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Pension reform approved by the Sejm

9th December 2013
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Controversial changes in the pension scheme have been adopted, but concerns as to their legality and economic impact remain

Poland’s lower house of parliament, the Sejm, has adopted the reform proposal that will see some 51.5 percent of assets held by private pension funds (OFEs) transferred to the state-run Social Insurance Institution (ZUS). The reform won 232 votes of support, while 216 MPs were against the change. Only one abstained. 

Jarosław Kaczyński was against the reforms
Courtesy of mypis.pl

The government’s proposal for the future of OFEs will see all the treasury bonds in their possession (51.5 percent of the entire value of their assets) transferred to ZUS. OFEs will keep the remaining portion of their portfolio, roughly 48.5 percent, but will be restricted to investing them almost exclusively in the stock market.

Poland’s current pension system was created in 1999 and consists of two major components: the state-run ZUS and private OFEs which receive a portion of a person’s monthly pension contribution and invest it in various market instruments. The private component of the system has taken a lot of heat in the past few months, ever since the reform plans were first announced in the spring.

A scam’

Politicians from various factions have repeatedly called the entire system “a scam,” created for the sole purpose of “deceiving Poles with an illusion that they might expect higher pensions,” opposition leader Jarosław Kaczyński said in the Sejm last week.

Even though strongly critical of the current system, Mr Kaczyński’s party Law and Justice (PiS), along with other opposition groupings, voted against the changes proposed by the government. “Our amendments have not been accepted, … and we cannot accept the reform proposal without our amendments,” Zbigniew KuĽmiuk, a PiS member, told weekly Wprost.

Prime Minister Donald Tusk said his opponents “are only strong in words, but when it comes to taking action, [the ruling Civic Platform] is the only one left standing.” He also added that Mr Kaczyński and others “had plenty of opportunities to implement changes in the OFE system [when they were heading the government] but not a single one of them did a thing to improve it.”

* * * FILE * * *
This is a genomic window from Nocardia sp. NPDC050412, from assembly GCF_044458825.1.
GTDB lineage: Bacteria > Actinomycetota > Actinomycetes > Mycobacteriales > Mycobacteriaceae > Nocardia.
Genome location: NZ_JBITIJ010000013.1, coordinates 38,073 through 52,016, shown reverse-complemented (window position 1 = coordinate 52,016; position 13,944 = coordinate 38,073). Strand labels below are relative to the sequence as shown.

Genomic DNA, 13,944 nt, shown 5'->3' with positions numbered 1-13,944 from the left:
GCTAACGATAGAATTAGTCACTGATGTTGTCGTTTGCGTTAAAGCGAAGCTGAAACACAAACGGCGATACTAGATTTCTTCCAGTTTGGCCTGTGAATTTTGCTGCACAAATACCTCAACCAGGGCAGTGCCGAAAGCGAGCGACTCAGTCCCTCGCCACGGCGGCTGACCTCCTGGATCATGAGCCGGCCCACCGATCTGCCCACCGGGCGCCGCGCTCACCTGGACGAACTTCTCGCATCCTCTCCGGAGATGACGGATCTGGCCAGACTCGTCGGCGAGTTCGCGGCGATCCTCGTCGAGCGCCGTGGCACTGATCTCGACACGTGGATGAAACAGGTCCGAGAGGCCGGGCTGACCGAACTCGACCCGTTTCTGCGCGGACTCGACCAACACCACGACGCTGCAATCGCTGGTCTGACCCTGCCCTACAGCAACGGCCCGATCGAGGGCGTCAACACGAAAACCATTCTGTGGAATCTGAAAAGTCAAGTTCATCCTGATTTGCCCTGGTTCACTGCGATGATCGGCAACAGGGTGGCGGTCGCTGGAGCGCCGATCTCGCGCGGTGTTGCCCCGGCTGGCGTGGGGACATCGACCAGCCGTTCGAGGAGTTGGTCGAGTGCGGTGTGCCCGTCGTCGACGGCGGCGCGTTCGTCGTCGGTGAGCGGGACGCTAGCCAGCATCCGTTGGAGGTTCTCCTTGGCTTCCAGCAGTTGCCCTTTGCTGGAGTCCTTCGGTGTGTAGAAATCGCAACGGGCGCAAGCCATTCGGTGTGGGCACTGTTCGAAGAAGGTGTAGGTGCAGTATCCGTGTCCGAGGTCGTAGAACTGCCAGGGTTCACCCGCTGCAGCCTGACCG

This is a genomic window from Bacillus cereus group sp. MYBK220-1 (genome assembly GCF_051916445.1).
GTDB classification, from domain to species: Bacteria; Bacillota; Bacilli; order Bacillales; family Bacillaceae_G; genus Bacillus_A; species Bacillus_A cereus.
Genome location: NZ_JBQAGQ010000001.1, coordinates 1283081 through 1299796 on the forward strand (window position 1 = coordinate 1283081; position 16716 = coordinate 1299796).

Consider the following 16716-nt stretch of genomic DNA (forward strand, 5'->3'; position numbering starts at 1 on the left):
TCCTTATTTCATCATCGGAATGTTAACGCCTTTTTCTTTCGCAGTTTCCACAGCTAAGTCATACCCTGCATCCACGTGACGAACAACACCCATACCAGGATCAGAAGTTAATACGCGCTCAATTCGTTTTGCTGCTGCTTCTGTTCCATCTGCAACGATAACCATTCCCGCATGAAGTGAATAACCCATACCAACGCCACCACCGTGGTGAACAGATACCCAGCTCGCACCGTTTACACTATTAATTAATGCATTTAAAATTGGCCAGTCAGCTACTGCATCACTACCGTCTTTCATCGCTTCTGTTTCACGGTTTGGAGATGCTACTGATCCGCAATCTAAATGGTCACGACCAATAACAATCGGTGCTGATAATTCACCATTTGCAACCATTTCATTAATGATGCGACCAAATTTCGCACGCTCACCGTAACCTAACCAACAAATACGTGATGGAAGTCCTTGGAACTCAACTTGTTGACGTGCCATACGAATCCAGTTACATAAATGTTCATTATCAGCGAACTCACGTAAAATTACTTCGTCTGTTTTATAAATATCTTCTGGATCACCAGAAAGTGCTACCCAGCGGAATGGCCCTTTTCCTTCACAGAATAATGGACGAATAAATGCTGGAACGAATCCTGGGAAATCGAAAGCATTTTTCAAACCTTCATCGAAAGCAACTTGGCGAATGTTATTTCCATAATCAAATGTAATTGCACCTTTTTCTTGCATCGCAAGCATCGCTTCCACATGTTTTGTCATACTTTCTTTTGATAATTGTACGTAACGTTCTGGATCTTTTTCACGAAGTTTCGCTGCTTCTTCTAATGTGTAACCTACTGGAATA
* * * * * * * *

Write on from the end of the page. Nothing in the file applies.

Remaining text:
Mr Tusk repeatedly said the reform was a difficult choice, but one that had to be made. He also stressed that the proposed reform in OFE is “safe for the citizens and for the state.”

Still, not all Civic Platform (PO) politicians are so firm in the belief that the reform will bring nothing but peace and prosperity. One of the PM’s party colleagues admitted it was a lose-lose situation from the start. “Either we take half [from OFEs] and win the elections, or Kaczyński wins and takes it all,” the source said as reported by Newsweek.

Expropriation or not?

Opponents of the reform, mainly lawyers and economists, warn that transferring assets from OFEs to ZUS “entails taking away non-state property from legal entities and transferring it to a state organizational unit, and therefore is classic expropriation,” according to an opinion issued by the State Treasury’s legal advisors.

PM Tusk rebuffed these concerns simply stating that he is “confident” about the legality of the reform.

Then there is the threat that international funds which have invested in OFEs might demand compensation on the grounds of internationally binding agreements about protecting investments. That could result in hundreds of millions in damages, experts say.

Stock market dilemma

And finally there is the stock market, which also might take it badly if the capital inflows it now receives get halved. And this is likely to be the case, as the government is working under the assumption that Poles agree to all of their assets being turned over to ZUS, unless they provide a written declaration stating otherwise.

Not only will the stock exchange’s capitalization decrease, some even say collapse, but OFEs will have to start selling their stock portfolios to meet their financial obligations towards ZUS. This will inevitably bring stock prices down. On the day the reform was announced, the WSE saw a huge sell-off, during which the blue-chip WIG20 index lost 2.5 percent. Today OFEs hold stakes in over 200 companies worth some zł.103 billion. Altogether OFEs’ assets under management are valued at zł.272 billion.

Beata Socha


From Warsaw Business Journal


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